College Education Arbitrage

The two most overpriced goods in the US economy are health care and private education.  In the latter case we have been told that the cost of teachers has risen because these highly educated people could easily go and work on Wall St. or Silicon Valley.

Now all those fabulous job opportunities have dried up, yet tuition rates are unchanged as are professor salaries.  So after all tuition paying parents have suffered a loss of 40% in their net worth, they are now looking at their options and public education institutions are back on the table.  Many excellent students will now go to their local state university rather than pay $40m for a private college unless they can argue that it’s worth it. 

This will cause the spread to narrow between the quality of student that goes to each institution.  Rankings will narrow between them as many of the most overpriced mediocre private colleges suddenly find that applications dry up.  Here are some of my favorites:

  • Short USC vs. Buy UCLA – they’re right next door to each other, UCLA is ranked higher and costs less than half as much (for a California resident).
  • Short Boston University vs. Buy U. Mass.  U Mass is ranked 102 and costs $10m while BU is #50 and costs $37m!  (honorable mention on the short side to Northeastern – $34m).  U Mass is going up at BU’s expense.
  • Short USD vs Buy UCSD.  UCSD is ranked 35 and costs $9m for in state applicants while USD is ranked #102 and costs $34m! (honorable mention on the short side to Pepperdine- $37m and ranked below almost every UC college).
  • Short U. of Miami vs. Buy U of Florida.  The former costs $35m and is ranked #51 while the latter costs only $4m and is ranked higher at #49.
  • Short Wake Forest vs. Buy UNC Chapel Hill.  Wake forest is ranked only 2 spots ahead of UNC and costs $30m more for a state resident!

Any private college that depends on location to attract students is in trouble.  Will people continue to pay huge extra $ for good nearby skiing or to just be in (say) Boston?  How important is a tan at $40m/yr when you can get the exact same tan down the street for 1/4 or 1/8th the cost.  Luxury good prices for mediocre education are coming to an end.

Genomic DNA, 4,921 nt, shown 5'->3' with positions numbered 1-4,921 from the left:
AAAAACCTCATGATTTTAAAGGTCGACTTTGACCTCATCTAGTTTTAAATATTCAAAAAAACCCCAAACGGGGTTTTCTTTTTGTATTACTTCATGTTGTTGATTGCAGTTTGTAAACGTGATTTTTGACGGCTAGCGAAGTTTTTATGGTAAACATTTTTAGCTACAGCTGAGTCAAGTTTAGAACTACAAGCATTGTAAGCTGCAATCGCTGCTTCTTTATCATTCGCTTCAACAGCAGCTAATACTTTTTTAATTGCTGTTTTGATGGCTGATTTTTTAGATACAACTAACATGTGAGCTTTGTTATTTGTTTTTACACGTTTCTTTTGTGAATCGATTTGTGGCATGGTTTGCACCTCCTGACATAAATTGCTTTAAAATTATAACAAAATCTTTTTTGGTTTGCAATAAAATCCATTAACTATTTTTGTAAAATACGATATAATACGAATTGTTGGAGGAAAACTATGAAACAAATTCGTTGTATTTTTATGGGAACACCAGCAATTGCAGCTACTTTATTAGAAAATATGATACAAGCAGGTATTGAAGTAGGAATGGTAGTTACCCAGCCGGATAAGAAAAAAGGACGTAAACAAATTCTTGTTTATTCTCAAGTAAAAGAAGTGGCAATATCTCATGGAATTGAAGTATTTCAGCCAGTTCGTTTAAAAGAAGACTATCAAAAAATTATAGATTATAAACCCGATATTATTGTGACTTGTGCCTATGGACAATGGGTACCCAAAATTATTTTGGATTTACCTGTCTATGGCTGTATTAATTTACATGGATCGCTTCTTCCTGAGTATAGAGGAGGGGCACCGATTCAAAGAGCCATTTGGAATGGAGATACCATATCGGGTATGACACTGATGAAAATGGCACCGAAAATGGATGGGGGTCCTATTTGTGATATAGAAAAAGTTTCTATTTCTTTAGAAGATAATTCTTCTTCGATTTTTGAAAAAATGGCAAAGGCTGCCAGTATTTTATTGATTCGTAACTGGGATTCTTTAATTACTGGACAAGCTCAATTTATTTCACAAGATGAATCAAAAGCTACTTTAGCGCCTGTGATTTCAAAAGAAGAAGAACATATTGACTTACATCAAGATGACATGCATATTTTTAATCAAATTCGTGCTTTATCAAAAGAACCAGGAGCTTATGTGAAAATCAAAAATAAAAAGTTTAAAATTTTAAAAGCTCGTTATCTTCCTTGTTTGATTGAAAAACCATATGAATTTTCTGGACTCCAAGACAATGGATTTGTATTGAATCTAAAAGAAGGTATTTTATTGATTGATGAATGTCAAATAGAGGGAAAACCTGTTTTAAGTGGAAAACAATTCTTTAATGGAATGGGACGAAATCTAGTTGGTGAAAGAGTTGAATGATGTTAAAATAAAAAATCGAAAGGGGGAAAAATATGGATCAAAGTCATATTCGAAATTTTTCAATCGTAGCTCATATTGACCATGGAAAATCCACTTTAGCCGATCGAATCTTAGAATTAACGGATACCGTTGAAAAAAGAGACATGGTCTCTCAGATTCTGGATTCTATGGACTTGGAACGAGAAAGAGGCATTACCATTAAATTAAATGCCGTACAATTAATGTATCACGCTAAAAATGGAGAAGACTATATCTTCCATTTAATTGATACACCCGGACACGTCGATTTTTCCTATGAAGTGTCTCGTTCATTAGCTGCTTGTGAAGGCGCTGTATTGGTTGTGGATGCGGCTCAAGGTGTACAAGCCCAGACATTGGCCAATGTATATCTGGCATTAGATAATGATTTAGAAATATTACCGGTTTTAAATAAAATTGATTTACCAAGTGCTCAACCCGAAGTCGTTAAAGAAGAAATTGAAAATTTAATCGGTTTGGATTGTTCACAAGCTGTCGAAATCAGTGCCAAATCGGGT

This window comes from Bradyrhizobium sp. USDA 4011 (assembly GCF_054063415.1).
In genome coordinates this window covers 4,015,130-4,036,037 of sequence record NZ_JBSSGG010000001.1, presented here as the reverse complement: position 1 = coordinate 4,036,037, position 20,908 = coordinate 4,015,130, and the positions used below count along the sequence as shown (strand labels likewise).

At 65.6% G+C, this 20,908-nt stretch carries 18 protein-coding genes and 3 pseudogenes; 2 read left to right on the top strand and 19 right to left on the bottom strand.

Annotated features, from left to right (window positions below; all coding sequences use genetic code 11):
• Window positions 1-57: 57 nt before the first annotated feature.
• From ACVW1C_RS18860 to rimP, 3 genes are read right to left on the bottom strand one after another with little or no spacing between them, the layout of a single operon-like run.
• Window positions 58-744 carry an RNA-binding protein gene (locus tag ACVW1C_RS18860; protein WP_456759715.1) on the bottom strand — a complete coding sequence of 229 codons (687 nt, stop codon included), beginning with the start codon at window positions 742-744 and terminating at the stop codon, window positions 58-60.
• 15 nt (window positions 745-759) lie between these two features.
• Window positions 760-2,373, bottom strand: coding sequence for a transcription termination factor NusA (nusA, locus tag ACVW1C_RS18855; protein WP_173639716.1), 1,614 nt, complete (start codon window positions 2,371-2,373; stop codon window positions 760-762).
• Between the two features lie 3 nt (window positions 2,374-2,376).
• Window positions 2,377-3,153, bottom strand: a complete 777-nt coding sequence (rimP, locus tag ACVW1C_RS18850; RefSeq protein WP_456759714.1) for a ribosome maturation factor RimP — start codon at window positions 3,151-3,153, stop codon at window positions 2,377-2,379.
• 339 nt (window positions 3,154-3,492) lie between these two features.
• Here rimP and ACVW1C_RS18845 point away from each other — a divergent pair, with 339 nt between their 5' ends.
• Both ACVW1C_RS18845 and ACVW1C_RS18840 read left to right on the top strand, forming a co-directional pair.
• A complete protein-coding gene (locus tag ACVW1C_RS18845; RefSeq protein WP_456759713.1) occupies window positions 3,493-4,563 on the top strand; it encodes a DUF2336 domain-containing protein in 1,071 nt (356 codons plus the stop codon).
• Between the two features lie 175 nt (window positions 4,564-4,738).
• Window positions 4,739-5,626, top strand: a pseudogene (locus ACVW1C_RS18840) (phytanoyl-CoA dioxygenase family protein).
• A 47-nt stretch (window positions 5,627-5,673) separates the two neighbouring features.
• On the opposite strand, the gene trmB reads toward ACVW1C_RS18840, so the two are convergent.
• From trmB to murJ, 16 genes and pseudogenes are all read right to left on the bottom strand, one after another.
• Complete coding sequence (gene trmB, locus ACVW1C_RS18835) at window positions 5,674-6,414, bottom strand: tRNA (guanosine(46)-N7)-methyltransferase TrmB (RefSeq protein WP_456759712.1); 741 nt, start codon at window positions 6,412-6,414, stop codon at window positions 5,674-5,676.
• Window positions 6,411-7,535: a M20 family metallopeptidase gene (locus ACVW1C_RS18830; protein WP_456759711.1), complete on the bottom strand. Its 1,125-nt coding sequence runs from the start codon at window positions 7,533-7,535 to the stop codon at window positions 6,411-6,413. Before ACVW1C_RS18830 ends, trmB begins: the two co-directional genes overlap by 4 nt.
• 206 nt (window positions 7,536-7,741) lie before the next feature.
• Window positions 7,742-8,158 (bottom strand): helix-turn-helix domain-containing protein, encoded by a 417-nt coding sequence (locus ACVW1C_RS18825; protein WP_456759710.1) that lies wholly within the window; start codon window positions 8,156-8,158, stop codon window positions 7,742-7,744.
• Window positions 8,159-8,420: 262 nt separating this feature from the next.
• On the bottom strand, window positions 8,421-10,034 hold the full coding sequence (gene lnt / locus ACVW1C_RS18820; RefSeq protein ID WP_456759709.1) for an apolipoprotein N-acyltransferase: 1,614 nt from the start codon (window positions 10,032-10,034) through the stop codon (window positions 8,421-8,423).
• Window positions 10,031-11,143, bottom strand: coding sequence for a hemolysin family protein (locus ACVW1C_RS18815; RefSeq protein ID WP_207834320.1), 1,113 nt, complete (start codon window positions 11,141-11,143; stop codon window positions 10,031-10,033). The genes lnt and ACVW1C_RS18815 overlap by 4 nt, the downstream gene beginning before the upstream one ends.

7 thoughts on “College Education Arbitrage”

  1. Why limit yourself to BU? Boston College and many other Boston area private universities also fail the cost test. Additionally, one can look to private universities in New York (Colgate comes to mind first) versus the ever improving SUNY system. Also, why choose Lehigh when Penn State is available.

  2. Talk to me after you’ve gone through the (miserable)college application process with your child. Once you drive 6 hours, check into an expensive but crappy hotel room in a crappy town in the middle of nowhere, take a campus tour with a bunch of 17-year-olds who have cured cancer and/or written best-sellers, and sit in the admissions office with 50 other anxious parents while your kid goes through an assembly-line interview, only to emerge saying, “I’m not feeling it, Dad,” — and then repeat that exercise a dozen or more times — the question “Is it a good value?” becomes the last and least relevant question you will ask. “Is she feeling it?” and “Can/will she actually get into it?” are pretty much the only questions that matter at the end of the day. And after a rejection or two come in the mail and you try to console her with the rationalization that her first and second choices were likely bad fits after all, and the promise that she will in fact eventually get into a great school that will be a perfect fit, you will greet the first acceptance letter with a huge sigh of relief (inaudible, so as not to reveal to her that you too had feared the worst), and say something like: “See, honey, I told you so. Sucking Sound College is a great school and you are going to love it there. When is the deposit due?”

  3. I was wondering why you left out investment banking among the most overpriced items in America. Seems to me that it’s a kind of cartel or oligopoly since in a free market the profit margin in that business would normally be competed down to a more reasonable amount.

  4. agreed – I just didn’t include it in the list because most of those fees are not charged to regular consumers. M&A fees, IPO commissions, hedge fund fees – are all priced like the industry was an oligopoly

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